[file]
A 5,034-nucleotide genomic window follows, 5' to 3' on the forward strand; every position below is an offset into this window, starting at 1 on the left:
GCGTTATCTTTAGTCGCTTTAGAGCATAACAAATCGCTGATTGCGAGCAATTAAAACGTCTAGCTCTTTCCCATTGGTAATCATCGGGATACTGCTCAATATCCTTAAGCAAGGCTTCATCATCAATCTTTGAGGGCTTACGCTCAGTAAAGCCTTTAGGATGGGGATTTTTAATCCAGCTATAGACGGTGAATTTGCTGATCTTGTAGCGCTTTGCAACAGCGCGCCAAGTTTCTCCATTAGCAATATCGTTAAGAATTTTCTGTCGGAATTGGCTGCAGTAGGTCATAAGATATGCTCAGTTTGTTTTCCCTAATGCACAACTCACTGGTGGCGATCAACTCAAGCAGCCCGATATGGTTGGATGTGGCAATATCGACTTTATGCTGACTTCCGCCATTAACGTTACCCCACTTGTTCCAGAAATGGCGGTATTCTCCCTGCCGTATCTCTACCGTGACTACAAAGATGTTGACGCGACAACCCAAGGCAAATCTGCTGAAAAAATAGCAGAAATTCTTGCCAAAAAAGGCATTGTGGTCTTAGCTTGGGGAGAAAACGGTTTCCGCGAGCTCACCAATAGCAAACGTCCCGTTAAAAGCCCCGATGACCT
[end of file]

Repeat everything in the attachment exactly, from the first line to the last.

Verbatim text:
A 5,034-nucleotide genomic window follows, 5' to 3' on the forward strand; every position below is an offset into this window, starting at 1 on the left:
GCGTTATCTTTAGTCGCTTTAGAGCATAACAAATCGCTGATTGCGAGCAATTAAAACGTCTAGCTCTTTCCCATTGGTAATCATCGGGATACTGCTCAATATCCTTAAGCAAGGCTTCATCATCAATCTTTGAGGGCTTACGCTCAGTAAAGCCTTTAGGATGGGGATTTTTAATCCAGCTATAGACGGTGAATTTGCTGATCTTGTAGCGCTTTGCAACAGCGCGCCAAGTTTCTCCATTAGCAATATCGTTAAGAATTTTCTGTCGGAATTGGCTGCAGTAGGTCATAAGATATGCTCAGTTTGTTTTCCCTAATGCACAACTCACTGGTGGCGATCAACTCAAGCAGCCCGATATGGTTGGATGTGGCAATATCGACTTTATGCTGACTTCCGCCATTAACGTTACCCCACTTGTTCCAGAAATGGCGGTATTCTCCCTGCCGTATCTCTACCGTGACTACAAAGATGTTGACGCGACAACCCAAGGCAAATCTGCTGAAAAAATAGCAGAAATTCTTGCCAAAAAAGGCATTGTGGTCTTAGCTTGGGGAGAAAACGGTTTCCGCGAGCTCACCAATAGCAAACGTCCCGTTAAAAGCCCCGATGACCT